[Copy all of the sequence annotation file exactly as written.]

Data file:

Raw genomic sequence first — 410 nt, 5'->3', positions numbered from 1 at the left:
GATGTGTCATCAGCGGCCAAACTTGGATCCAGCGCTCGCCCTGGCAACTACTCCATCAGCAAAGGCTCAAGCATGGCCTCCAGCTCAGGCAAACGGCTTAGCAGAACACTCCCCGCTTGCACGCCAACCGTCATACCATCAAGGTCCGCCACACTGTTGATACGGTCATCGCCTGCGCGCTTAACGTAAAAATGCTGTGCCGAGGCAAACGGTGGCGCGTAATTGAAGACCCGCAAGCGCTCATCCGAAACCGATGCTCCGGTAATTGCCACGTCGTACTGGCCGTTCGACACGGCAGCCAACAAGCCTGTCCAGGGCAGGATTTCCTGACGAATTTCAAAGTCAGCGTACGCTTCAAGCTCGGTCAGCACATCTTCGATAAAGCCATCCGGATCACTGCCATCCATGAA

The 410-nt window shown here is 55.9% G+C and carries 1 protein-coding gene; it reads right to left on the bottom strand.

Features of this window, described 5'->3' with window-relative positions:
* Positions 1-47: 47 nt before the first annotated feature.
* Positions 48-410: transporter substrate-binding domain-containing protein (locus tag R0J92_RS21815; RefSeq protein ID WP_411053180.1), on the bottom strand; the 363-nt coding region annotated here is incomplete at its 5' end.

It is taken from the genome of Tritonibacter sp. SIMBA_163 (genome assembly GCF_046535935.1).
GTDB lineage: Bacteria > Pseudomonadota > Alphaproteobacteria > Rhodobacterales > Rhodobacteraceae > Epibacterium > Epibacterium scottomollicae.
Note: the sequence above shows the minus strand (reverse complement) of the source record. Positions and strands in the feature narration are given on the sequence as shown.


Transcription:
Raw genomic sequence first — 410 nt, 5'->3', positions numbered from 1 at the left:
GATGTGTCATCAGCGGCCAAACTTGGATCCAGCGCTCGCCCTGGCAACTACTCCATCAGCAAAGGCTCAAGCATGGCCTCCAGCTCAGGCAAACGGCTTAGCAGAACACTCCCCGCTTGCACGCCAACCGTCATACCATCAAGGTCCGCCACACTGTTGATACGGTCATCGCCTGCGCGCTTAACGTAAAAATGCTGTGCCGAGGCAAACGGTGGCGCGTAATTGAAGACCCGCAAGCGCTCATCCGAAACCGATGCTCCGGTAATTGCCACGTCGTACTGGCCGTTCGACACGGCAGCCAACAAGCCTGTCCAGGGCAGGATTTCCTGACGAATTTCAAAGTCAGCGTACGCTTCAAGCTCGGTCAGCACATCTTCGATAAAGCCATCCGGATCACTGCCATCCATGAA

The 410-nt window shown here is 55.9% G+C and carries 1 protein-coding gene; it reads right to left on the bottom strand.

Features of this window, described 5'->3' with window-relative positions:
* Positions 1-47: 47 nt before the first annotated feature.
* Positions 48-410: transporter substrate-binding domain-containing protein (locus tag R0J92_RS21815; RefSeq protein ID WP_411053180.1), on the bottom strand; the 363-nt coding region annotated here is incomplete at its 5' end.

It is taken from the genome of Tritonibacter sp. SIMBA_163 (genome assembly GCF_046535935.1).
GTDB lineage: Bacteria > Pseudomonadota > Alphaproteobacteria > Rhodobacterales > Rhodobacteraceae > Epibacterium > Epibacterium scottomollicae.
Note: the sequence above shows the minus strand (reverse complement) of the source record. Positions and strands in the feature narration are given on the sequence as shown.